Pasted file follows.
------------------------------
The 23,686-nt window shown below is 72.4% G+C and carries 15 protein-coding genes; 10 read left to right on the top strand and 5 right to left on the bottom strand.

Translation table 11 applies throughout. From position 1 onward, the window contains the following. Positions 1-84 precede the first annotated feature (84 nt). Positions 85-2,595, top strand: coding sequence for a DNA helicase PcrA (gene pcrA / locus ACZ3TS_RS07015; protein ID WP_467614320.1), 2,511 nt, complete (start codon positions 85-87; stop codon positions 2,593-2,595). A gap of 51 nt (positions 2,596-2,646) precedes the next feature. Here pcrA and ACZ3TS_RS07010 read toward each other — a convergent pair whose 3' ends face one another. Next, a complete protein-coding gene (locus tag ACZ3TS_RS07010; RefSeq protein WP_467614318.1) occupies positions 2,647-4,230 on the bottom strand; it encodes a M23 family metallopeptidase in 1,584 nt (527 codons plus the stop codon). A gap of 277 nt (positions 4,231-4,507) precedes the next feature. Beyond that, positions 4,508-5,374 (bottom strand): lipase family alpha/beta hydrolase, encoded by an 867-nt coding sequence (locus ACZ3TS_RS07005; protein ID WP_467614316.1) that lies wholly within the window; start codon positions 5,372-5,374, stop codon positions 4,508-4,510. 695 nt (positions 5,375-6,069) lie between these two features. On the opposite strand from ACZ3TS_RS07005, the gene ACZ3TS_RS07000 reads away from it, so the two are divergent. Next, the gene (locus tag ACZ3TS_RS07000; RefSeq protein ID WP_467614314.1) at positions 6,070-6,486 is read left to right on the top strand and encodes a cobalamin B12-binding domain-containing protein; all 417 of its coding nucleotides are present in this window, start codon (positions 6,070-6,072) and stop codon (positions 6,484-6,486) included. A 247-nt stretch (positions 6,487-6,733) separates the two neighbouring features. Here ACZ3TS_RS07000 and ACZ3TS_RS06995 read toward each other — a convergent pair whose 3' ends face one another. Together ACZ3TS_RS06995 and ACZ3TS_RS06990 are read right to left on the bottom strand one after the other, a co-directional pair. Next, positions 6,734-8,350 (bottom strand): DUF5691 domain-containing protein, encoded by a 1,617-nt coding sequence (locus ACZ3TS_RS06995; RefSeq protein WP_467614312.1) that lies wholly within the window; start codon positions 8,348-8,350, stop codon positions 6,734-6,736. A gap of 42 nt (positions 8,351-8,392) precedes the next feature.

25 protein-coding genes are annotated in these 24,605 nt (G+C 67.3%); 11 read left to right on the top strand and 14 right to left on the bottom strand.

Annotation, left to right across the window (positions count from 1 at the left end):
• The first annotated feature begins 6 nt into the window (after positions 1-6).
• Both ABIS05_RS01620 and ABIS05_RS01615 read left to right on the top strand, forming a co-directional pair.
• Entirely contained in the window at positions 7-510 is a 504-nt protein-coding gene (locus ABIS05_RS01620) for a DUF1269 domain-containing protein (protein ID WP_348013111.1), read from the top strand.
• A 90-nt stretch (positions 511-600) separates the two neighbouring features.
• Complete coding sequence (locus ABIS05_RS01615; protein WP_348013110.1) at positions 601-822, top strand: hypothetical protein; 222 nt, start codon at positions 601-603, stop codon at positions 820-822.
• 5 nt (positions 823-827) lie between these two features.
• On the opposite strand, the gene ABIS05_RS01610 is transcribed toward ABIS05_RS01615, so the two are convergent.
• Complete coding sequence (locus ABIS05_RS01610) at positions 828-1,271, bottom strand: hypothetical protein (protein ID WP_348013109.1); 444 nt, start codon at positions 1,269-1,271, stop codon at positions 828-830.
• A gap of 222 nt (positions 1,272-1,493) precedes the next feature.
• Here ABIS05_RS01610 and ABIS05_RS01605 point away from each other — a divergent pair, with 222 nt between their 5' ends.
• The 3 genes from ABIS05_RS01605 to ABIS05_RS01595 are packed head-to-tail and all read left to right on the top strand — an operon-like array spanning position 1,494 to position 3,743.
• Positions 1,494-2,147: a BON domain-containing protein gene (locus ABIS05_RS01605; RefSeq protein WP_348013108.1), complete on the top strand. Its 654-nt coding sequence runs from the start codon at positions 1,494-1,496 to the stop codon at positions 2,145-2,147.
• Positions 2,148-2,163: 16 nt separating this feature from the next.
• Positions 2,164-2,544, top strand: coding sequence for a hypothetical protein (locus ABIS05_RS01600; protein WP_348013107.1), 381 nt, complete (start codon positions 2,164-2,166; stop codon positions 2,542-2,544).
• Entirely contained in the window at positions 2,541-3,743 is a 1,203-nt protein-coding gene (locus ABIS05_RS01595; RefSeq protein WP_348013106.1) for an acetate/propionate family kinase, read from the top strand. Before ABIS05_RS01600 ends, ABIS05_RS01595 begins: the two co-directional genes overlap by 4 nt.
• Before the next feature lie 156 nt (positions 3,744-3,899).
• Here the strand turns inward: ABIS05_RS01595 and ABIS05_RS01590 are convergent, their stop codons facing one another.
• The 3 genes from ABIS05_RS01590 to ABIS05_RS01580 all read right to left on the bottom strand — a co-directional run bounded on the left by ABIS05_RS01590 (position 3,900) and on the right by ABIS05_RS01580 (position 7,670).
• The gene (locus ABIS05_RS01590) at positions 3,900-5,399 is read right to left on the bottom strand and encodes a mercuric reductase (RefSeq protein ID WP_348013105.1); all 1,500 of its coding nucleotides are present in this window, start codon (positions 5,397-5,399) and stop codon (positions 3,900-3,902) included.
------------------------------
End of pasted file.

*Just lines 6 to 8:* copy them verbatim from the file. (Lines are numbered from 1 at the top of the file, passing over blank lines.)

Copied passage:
• Both ABIS05_RS01620 and ABIS05_RS01615 read left to right on the top strand, forming a co-directional pair.
• Entirely contained in the window at positions 7-510 is a 504-nt protein-coding gene (locus ABIS05_RS01620) for a DUF1269 domain-containing protein (protein ID WP_348013111.1), read from the top strand.
• A 90-nt stretch (positions 511-600) separates the two neighbouring features.